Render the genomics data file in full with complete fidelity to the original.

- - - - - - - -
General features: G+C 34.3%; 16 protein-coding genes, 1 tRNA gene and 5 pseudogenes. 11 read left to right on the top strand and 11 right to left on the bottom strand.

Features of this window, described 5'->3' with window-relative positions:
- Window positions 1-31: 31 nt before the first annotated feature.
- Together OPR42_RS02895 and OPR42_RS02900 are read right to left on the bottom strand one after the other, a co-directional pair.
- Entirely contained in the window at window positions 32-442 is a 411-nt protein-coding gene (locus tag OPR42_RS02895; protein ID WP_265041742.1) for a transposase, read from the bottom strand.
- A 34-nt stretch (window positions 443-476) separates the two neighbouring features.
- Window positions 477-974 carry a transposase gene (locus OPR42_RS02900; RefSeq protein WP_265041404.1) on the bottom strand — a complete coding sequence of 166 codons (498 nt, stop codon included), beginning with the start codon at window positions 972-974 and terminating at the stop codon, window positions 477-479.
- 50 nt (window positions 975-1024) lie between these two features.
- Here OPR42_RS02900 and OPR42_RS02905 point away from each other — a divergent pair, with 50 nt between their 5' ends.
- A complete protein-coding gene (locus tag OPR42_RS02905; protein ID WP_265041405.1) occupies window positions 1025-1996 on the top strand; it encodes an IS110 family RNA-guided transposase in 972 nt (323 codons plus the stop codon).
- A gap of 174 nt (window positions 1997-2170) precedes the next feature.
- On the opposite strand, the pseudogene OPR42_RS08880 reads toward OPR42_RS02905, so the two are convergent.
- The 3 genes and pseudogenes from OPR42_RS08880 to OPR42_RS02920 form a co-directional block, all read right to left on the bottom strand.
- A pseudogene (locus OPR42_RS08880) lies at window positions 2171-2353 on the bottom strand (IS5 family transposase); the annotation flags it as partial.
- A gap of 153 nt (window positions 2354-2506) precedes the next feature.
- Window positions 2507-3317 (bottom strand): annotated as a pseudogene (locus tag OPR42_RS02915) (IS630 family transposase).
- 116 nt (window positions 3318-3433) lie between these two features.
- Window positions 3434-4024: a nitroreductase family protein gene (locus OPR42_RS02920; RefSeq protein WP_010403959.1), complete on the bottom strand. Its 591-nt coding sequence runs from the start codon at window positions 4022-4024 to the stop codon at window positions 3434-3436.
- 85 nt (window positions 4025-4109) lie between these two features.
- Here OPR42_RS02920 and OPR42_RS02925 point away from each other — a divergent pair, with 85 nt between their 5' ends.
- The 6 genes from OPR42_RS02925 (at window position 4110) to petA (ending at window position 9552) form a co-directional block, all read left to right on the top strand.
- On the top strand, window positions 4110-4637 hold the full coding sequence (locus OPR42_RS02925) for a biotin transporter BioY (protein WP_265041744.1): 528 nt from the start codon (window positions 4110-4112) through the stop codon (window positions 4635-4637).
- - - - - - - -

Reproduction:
General features: G+C 34.3%; 16 protein-coding genes, 1 tRNA gene and 5 pseudogenes. 11 read left to right on the top strand and 11 right to left on the bottom strand.

Features of this window, described 5'->3' with window-relative positions:
- Window positions 1-31: 31 nt before the first annotated feature.
- Together OPR42_RS02895 and OPR42_RS02900 are read right to left on the bottom strand one after the other, a co-directional pair.
- Entirely contained in the window at window positions 32-442 is a 411-nt protein-coding gene (locus tag OPR42_RS02895; protein ID WP_265041742.1) for a transposase, read from the bottom strand.
- A 34-nt stretch (window positions 443-476) separates the two neighbouring features.
- Window positions 477-974 carry a transposase gene (locus OPR42_RS02900; RefSeq protein WP_265041404.1) on the bottom strand — a complete coding sequence of 166 codons (498 nt, stop codon included), beginning with the start codon at window positions 972-974 and terminating at the stop codon, window positions 477-479.
- 50 nt (window positions 975-1024) lie between these two features.
- Here OPR42_RS02900 and OPR42_RS02905 point away from each other — a divergent pair, with 50 nt between their 5' ends.
- A complete protein-coding gene (locus tag OPR42_RS02905; protein ID WP_265041405.1) occupies window positions 1025-1996 on the top strand; it encodes an IS110 family RNA-guided transposase in 972 nt (323 codons plus the stop codon).
- A gap of 174 nt (window positions 1997-2170) precedes the next feature.
- On the opposite strand, the pseudogene OPR42_RS08880 reads toward OPR42_RS02905, so the two are convergent.
- The 3 genes and pseudogenes from OPR42_RS08880 to OPR42_RS02920 form a co-directional block, all read right to left on the bottom strand.
- A pseudogene (locus OPR42_RS08880) lies at window positions 2171-2353 on the bottom strand (IS5 family transposase); the annotation flags it as partial.
- A gap of 153 nt (window positions 2354-2506) precedes the next feature.
- Window positions 2507-3317 (bottom strand): annotated as a pseudogene (locus tag OPR42_RS02915) (IS630 family transposase).
- 116 nt (window positions 3318-3433) lie between these two features.
- Window positions 3434-4024: a nitroreductase family protein gene (locus OPR42_RS02920; RefSeq protein WP_010403959.1), complete on the bottom strand. Its 591-nt coding sequence runs from the start codon at window positions 4022-4024 to the stop codon at window positions 3434-3436.
- 85 nt (window positions 4025-4109) lie between these two features.
- Here OPR42_RS02920 and OPR42_RS02925 point away from each other — a divergent pair, with 85 nt between their 5' ends.
- The 6 genes from OPR42_RS02925 (at window position 4110) to petA (ending at window position 9552) form a co-directional block, all read left to right on the top strand.
- On the top strand, window positions 4110-4637 hold the full coding sequence (locus OPR42_RS02925) for a biotin transporter BioY (protein WP_265041744.1): 528 nt from the start codon (window positions 4110-4112) through the stop codon (window positions 4635-4637).